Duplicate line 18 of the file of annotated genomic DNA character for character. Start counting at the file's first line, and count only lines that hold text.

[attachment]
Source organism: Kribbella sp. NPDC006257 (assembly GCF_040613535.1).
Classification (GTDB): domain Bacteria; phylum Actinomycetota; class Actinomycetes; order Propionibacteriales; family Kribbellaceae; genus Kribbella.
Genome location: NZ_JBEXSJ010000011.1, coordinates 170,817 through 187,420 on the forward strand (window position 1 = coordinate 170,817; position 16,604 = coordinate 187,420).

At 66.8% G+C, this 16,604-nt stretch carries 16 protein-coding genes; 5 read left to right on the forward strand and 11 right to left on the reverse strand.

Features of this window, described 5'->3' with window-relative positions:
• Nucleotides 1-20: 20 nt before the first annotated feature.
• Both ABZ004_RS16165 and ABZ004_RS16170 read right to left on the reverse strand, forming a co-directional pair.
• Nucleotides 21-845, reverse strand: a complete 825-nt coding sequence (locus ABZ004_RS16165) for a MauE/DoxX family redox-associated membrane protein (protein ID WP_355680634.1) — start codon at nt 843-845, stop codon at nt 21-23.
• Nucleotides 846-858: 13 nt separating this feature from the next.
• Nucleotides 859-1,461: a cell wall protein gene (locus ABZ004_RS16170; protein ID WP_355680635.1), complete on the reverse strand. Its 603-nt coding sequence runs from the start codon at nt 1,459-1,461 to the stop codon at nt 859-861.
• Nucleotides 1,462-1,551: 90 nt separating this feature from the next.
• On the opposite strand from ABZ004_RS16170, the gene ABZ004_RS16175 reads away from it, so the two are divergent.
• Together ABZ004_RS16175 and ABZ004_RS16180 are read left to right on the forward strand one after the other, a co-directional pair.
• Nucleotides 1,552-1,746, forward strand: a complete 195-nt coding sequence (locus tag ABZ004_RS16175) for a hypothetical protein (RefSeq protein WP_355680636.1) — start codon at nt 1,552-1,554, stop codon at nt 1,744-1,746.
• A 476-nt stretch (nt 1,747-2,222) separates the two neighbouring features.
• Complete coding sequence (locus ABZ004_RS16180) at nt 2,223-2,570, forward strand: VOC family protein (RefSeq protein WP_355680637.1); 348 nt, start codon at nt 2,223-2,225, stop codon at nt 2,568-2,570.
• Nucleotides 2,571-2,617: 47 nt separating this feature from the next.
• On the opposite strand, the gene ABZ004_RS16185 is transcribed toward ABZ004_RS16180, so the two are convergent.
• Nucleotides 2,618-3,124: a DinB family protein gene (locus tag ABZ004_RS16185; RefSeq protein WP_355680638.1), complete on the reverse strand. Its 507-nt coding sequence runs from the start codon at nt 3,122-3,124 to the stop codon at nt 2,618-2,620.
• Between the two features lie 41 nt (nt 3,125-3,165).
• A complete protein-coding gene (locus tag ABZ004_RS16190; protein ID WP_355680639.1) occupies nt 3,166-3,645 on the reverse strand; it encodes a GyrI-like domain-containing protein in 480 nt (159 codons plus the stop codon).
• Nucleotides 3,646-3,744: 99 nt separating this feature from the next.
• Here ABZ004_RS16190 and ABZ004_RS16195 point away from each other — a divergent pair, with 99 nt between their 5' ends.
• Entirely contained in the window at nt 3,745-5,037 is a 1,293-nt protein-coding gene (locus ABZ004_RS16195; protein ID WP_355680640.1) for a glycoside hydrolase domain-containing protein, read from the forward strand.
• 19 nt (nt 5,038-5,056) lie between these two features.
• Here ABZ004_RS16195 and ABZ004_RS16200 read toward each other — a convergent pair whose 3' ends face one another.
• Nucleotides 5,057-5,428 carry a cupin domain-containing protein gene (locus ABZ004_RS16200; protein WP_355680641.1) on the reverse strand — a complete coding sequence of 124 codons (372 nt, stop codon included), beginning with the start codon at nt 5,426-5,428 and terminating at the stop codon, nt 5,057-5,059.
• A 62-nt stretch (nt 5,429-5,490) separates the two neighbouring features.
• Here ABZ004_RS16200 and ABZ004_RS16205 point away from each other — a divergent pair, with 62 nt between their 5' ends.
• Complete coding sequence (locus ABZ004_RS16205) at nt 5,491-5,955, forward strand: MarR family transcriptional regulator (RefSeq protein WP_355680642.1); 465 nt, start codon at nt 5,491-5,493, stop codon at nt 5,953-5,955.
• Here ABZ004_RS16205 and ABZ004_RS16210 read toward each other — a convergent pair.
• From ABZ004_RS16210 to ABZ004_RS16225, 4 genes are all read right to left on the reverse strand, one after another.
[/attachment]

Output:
• On the opposite strand, the gene ABZ004_RS16185 is transcribed toward ABZ004_RS16180, so the two are convergent.